COVID-19 continues, and will continue, to impact accounting and financial reporting. Some key areas where accounting issues may arise include lease accounting, income taxes, asset impairments, exit or disposal activities, fair value measurements, going concern, and revenue recognition. For banks, financial instrument impairment accounting could pose additional challenges.
Earlier this year, the International Accounting Standards Board (IASB) and the European Securities and Markets Authority (ESMA) issued statements regarding accounting implications of COVID-19 and the accounting for expected credit losses under IFRS 9.
IFRS 9 requires entities to determine an estimate of expected credit losses (ECLs) based on the best available information about past events, current conditions, and forecasts of future events or economic conditions. In light of the high degree of uncertainties resulting from COVID-19, the IASB and ESMA acknowledged that it may be challenging for entities to estimate ECLs. Both, however, have indicated that issuers should consider the effects of COVID in determining an estimate.
In the statement released by ESMA, they noted that, “Issuers should assess the extent to which, amongst other facts, the high degree of uncertainty and any sudden changes in the short-term economic outlook are expected to result in impacts over the entire expected life of the financial instrument.”
ESMA indicated that in their view, “when making forecasts, issuers should consider the nature of this economic shock (i.e. whether the COVID-19 effect is expected to be temporary) and the impact that the economic support and relief measures (including debt moratoria) will have on the credit risk over the expected life of the instruments, which include, depending on the instruments’ maturities, longer-term estimates.”
To the view the full ESMA public statement, click here.
Under the IFRS 9 impairment model, entities are required to recognize either 12-month or lifetime expected credit losses, depending on whether there has been a significant increase in credit (SICR) since initial recognition. As such, a key element to determining ECLs is assessing if there has been significant deterioration in credit quality since initial recognition.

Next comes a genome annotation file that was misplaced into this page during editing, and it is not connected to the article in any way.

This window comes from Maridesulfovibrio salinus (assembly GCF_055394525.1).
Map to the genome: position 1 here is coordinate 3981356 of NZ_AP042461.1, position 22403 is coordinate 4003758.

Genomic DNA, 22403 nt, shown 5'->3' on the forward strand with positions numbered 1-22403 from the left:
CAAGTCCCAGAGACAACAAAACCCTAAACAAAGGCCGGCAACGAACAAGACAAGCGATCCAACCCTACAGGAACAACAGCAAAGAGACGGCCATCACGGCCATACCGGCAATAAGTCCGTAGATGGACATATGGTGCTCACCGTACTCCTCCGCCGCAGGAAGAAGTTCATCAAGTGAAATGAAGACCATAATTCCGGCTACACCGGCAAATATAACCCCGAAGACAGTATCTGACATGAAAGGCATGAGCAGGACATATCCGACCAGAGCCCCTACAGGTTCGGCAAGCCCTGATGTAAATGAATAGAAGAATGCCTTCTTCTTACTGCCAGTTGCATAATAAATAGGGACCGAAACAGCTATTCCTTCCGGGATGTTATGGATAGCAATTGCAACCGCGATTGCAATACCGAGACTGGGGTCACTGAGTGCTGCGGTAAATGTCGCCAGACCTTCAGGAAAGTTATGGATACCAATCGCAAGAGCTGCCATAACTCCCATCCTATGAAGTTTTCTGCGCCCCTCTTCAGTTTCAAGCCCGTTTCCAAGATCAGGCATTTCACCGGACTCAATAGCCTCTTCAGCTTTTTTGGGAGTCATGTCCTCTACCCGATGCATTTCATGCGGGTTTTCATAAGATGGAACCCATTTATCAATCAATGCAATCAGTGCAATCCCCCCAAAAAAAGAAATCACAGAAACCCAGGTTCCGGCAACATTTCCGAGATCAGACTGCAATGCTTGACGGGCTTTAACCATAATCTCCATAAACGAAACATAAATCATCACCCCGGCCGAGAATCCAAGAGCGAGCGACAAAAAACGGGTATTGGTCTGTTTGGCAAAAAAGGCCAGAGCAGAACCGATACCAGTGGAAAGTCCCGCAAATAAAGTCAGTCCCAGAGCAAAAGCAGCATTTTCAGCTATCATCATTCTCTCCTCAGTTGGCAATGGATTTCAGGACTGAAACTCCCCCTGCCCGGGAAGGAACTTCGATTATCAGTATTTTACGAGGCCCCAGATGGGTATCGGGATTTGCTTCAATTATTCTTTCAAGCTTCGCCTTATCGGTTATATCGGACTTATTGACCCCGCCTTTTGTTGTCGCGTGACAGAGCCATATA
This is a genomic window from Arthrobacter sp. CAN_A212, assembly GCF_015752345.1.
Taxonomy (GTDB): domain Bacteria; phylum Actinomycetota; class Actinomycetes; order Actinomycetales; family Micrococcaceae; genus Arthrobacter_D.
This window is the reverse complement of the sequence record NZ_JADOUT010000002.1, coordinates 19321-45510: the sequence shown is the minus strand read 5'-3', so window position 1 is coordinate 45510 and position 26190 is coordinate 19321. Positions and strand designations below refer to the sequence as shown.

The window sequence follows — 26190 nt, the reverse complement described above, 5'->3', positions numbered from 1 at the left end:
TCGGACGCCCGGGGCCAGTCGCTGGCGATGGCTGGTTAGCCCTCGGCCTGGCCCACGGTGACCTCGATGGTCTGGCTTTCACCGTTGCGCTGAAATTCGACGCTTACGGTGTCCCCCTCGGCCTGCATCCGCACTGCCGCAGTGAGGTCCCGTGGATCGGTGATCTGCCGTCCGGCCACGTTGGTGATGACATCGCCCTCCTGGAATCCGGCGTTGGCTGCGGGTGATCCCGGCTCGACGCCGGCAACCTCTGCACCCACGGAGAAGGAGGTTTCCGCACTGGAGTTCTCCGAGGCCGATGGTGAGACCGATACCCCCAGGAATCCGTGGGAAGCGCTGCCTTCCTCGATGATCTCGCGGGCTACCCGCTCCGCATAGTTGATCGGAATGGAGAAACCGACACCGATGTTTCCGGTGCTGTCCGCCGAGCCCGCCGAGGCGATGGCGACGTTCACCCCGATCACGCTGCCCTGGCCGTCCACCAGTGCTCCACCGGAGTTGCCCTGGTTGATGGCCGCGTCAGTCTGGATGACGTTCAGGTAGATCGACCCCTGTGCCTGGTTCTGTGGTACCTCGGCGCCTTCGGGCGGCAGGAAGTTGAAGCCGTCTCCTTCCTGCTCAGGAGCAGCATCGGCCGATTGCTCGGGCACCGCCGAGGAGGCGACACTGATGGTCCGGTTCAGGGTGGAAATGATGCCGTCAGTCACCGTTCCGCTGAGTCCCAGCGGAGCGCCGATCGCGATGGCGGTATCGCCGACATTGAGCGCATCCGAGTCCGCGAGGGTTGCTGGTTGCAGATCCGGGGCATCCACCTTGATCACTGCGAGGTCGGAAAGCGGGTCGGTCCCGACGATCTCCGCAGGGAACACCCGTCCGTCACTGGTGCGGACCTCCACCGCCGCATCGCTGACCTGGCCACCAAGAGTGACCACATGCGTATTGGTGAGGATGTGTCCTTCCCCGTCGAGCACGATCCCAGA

Due to COVID, many banks and governments have provided support measures to provide relief to debtors that have been impacted by the pandemic such as suspension or delays in loan payments. A natural question arises as to whether these forbearance measures automatically result in a significant increase in credit risk conclusion.
Pre-COVID, there was an enforcement action that indicated expected and granted forbearance measures should lead, as a minimum, to triggering a SICR and thus resulting in recognition of lifetime ECLs for such forborne financial assets. However, as a result of COVID, the circumstances under which payment holidays are being granted have changed. Both the IASB and ESMA have indicated that it is not appropriate to automatically trigger a significant increase in credit risk conclusion for payment holidays as was typically the case under forbearance situations prior to COVID.
Blanket moratoriums are unlikely to indicate that all loans in the affected loan portfolio have experienced a significant increase in credit risk. An analysis is necessary though, as certain customers within that population may trigger a significant increase in credit risk.
If you are interested in other IFRS recent practice issues including further discussion on accounting issues associated with COVID-19, consider taking our IFRS Update eLearning course.
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